OAKLAND -- Councilmember Libby Schaaf, who met her District 4 constituents Saturday at Bret Harte Middle School to discuss "the State of the District," offered an honest accounting of her first two years in office.

"I made campaign promises to you, and I felt I owed it to you" to give you an update, Schaaf said. "It's a mixed bag. There are always things to celebrate, but there is still a lot to fix."

Schaaf can point to successes including playing an integral part in saving Moraga Canyon from Piedmont development; to taking back High Street; to the creation of mosaics and murals around the district; and making progress filling the many potholes affecting neighborhoods.

Schaaf's promises included: to reduce and prevent crime; build a thriving economy; support the schools; and to "make government more responsive and responsible."

Schaaf said reducing crime is a work in progress.

"I'm sorry to say, but we have we have not achieved this yet," she said. "Crime has taken its toll on this city and its residents."

Serious crime is up by 23 percent citywide in 2012, ranging from 16 to 26 percent higher in hills police beats, according to police statistics. Schaaf has been at the forefront of looking for solutions to mitigate Oakland's understaffed police department, including the Schaaf-Reid proposal and the consulting contract for William Bratton, which were both approved by the City Council last week.

Schaaf's efforts specific to District 4 include: the researching of surveillance cameras; the organization of community response meetings when serious crimes have occurred in the area; and aiding in the formation of new neighborhood watch communities and neighborhood crime prevention councils.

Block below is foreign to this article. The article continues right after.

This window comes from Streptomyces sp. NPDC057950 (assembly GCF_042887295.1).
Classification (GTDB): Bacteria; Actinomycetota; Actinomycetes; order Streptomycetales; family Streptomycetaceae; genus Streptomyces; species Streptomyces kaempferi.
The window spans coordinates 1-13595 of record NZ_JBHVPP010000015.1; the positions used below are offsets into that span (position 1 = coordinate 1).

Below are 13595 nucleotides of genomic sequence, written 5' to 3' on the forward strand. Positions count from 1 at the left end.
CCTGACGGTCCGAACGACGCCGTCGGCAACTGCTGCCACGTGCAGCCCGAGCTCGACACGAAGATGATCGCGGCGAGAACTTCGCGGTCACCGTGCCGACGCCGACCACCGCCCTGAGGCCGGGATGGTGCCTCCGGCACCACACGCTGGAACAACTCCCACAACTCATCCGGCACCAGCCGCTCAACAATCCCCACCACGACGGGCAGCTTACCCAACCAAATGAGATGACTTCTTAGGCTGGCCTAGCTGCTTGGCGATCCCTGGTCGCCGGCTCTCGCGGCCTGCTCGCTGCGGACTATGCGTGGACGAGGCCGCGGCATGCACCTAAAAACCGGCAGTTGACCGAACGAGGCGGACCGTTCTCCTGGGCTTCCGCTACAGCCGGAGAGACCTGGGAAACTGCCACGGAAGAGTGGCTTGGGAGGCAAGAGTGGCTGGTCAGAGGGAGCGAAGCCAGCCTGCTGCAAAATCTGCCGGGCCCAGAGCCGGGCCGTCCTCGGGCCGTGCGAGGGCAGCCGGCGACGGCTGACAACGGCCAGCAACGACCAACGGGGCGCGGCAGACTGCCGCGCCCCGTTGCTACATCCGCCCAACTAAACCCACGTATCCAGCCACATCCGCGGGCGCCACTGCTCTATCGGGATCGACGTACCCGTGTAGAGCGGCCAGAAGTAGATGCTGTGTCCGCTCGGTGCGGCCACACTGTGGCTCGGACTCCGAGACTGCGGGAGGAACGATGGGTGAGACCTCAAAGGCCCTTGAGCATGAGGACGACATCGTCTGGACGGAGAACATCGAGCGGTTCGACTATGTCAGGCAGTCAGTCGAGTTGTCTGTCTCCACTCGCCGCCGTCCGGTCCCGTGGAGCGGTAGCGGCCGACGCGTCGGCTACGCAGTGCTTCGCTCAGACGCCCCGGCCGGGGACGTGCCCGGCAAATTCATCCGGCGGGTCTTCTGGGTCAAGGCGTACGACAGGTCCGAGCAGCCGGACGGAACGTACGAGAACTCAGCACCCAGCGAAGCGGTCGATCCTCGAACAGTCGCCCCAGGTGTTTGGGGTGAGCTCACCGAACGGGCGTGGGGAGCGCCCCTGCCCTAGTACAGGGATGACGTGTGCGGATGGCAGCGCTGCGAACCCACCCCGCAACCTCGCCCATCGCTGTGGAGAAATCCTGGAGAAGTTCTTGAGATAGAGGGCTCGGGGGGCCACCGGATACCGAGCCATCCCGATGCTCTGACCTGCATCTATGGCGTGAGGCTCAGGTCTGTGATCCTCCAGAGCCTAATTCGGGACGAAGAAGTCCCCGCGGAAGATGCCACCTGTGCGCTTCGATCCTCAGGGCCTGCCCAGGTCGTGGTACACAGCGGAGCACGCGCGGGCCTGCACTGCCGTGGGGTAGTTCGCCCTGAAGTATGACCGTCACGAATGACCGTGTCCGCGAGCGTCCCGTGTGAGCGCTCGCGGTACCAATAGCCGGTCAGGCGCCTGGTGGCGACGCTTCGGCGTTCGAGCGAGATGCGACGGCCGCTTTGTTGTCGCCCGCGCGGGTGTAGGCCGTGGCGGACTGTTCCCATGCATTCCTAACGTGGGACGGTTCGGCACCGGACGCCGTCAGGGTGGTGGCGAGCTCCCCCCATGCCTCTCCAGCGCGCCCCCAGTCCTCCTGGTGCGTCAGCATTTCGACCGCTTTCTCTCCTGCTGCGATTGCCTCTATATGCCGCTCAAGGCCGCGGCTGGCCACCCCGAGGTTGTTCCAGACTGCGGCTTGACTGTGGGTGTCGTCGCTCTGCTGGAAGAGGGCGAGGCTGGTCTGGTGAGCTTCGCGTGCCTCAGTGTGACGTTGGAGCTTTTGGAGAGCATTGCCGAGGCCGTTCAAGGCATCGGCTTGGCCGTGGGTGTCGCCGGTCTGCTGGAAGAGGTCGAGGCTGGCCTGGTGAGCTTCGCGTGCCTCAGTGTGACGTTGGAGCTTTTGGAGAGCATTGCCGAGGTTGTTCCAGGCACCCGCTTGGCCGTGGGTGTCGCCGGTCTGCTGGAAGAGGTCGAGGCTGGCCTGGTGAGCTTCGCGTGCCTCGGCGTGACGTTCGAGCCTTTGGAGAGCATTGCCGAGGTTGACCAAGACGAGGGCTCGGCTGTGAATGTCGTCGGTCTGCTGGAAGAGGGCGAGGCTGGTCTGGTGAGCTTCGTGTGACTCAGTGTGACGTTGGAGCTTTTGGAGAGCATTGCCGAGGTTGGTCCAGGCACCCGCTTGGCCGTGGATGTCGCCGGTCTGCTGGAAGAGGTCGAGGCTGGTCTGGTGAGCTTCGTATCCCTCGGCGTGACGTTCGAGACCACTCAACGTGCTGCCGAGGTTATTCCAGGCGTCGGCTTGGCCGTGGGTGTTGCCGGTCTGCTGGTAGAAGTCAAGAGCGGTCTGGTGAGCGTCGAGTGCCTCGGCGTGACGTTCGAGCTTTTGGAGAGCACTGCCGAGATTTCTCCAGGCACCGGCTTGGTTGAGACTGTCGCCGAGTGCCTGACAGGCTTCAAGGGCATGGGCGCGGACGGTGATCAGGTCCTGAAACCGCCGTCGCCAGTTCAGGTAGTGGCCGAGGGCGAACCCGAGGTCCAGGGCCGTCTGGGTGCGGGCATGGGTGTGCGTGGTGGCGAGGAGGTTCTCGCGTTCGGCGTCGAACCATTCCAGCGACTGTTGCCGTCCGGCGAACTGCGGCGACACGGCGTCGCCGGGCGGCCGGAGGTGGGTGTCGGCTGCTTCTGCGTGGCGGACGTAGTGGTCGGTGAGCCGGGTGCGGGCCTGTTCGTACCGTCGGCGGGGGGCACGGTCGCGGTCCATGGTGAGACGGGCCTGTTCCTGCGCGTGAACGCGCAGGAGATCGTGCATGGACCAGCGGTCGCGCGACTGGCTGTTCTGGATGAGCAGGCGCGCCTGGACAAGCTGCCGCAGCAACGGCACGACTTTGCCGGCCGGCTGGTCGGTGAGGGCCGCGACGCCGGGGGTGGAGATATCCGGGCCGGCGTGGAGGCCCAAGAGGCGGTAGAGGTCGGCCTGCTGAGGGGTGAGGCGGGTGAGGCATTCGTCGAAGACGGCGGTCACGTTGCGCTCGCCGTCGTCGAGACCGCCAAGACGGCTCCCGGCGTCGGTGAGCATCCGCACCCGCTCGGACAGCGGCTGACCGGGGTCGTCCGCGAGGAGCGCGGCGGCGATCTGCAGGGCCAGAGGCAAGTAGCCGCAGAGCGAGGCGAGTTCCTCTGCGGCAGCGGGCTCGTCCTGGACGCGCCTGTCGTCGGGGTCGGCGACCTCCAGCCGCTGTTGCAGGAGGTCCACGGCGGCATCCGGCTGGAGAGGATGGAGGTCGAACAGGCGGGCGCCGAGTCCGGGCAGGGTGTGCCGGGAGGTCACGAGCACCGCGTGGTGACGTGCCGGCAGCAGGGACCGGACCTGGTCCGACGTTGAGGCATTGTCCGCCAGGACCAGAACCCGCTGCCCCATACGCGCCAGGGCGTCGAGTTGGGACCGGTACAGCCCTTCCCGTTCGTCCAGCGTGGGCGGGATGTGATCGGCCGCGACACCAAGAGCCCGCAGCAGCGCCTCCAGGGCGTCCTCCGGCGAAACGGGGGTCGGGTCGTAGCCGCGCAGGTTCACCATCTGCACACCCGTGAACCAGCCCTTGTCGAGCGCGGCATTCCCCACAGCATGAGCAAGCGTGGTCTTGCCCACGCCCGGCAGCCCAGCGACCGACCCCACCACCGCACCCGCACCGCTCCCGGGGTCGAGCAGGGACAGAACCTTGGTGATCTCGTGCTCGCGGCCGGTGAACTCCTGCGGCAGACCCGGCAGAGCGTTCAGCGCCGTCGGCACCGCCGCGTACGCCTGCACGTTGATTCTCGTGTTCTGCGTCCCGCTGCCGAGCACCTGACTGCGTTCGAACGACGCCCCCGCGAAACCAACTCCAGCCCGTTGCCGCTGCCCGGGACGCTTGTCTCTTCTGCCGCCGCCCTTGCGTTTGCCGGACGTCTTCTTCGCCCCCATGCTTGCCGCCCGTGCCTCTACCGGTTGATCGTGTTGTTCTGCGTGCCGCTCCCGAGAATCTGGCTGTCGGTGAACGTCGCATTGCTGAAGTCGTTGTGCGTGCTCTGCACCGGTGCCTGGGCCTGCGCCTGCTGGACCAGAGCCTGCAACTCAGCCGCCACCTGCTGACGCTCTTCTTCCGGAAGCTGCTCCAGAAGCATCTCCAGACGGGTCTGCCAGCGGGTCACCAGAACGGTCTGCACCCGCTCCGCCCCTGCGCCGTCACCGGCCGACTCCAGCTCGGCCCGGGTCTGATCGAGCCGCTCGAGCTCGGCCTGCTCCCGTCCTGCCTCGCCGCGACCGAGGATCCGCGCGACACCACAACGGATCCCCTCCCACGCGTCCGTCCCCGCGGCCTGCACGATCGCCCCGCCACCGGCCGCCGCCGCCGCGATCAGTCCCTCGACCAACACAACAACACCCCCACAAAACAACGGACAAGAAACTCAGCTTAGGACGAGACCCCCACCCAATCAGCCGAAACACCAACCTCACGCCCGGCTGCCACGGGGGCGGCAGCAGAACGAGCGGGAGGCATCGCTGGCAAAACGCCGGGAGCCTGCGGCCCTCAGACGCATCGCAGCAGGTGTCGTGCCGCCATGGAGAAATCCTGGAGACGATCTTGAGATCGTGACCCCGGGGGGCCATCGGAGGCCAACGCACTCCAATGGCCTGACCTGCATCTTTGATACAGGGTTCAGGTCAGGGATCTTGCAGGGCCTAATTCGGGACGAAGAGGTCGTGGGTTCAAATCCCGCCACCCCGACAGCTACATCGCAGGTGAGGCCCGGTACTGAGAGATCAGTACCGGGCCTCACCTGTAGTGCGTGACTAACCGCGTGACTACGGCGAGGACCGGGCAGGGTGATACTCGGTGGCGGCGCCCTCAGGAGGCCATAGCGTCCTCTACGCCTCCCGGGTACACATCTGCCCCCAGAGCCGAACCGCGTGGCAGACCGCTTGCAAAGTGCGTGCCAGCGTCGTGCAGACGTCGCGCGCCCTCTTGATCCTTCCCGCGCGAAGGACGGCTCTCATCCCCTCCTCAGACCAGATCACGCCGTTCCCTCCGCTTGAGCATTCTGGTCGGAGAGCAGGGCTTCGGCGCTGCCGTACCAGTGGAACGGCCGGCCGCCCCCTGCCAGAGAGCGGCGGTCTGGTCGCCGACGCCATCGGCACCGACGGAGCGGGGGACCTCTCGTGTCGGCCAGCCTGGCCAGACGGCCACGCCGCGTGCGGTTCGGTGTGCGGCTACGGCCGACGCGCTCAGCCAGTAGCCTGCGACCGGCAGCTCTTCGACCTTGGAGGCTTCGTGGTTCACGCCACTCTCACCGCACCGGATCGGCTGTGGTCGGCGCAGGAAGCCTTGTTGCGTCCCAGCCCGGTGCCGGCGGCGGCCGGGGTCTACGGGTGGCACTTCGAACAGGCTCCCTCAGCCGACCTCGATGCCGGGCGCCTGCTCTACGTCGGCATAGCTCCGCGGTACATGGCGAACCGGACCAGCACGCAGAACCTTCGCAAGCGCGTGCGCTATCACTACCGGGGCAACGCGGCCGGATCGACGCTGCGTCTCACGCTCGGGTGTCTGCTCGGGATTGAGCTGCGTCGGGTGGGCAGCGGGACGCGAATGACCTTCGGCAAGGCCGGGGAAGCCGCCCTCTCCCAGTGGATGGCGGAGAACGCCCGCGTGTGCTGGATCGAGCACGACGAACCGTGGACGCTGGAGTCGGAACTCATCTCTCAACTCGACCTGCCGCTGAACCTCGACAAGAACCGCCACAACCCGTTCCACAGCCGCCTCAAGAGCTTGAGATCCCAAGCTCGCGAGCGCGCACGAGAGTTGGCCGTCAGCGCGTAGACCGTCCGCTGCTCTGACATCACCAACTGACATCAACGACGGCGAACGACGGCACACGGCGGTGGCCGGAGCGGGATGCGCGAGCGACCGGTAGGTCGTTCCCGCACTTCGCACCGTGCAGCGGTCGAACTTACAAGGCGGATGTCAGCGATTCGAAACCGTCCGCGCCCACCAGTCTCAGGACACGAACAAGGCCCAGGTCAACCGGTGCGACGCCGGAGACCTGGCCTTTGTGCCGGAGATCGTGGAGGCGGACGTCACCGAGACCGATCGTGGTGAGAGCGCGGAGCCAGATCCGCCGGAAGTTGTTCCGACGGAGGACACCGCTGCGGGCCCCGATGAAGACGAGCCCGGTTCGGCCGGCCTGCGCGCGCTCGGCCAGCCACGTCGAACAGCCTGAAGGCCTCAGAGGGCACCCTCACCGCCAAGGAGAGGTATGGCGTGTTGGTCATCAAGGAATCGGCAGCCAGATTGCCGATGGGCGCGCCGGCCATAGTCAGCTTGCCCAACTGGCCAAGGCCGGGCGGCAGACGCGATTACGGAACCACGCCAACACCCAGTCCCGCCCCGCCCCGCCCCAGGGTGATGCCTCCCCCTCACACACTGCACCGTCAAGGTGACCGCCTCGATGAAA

District 4 has more neighborhood watch groups than any other district in the city, according to Felicia Verdin, supervisor of the Neighborhood Watch Division.

"There is a dichotomy between the police and crime prevention programs that is holding the city back. They must work together," Schaaf said.

"This city didn't become a dangerous city overnight, and these strategies will not yield results overnight," she said. "But if we have the political will to stick with them and not (continue) to try the flavor of the month, we could see results in a year or two."

About crime, Eugene Lynch, of Maxwell Park, said, "I am ashamed of the youth today. They look at you like they want to kill you. I think our thinking is off-track. We are too educated and overthinking the situation. We must get the guns off the streets. We've got to get tough. If you aren't doing anything wrong, there is no reason to fear cameras. Sometimes people only understand a strong approach."

News was a little brighter on the economic front. The city brought in $449.5 million. Unemployment dropped 2.4 percent and sales tax revenues increased 4.5 percent, contributing to $34.8 million over budget forecasts.

Schaaf has arranged broker's tours to help fill vacant store fronts in the Laurel, and a parking study is under way in Montclair. In her new role as the chair of the Finance Committee, Schaaf anticipated that she will play a significant role in passing next year's budget.

Schaaf feels that some progress has been made on making government more responsive and efficient and cited that 79.5 percent of the district's 4,881 service requests were filled.

Public works filled 1,470 potholes in the district, 404 more than in 2011. In addition, Mountain and Lincoln boulevards were repaved as well as other streets throughout the district. The Piedmont Pines undergrounding project in conjunction with PG&E has begun and is running on schedule, Schaaf reported.

The city of Oakland has won a grant for Code for America, which will provide further government transparency by providing the community data about various aspects of their government. Schaaf has partnered with schools, offering event tickets for fundraisers and supporting after school programs.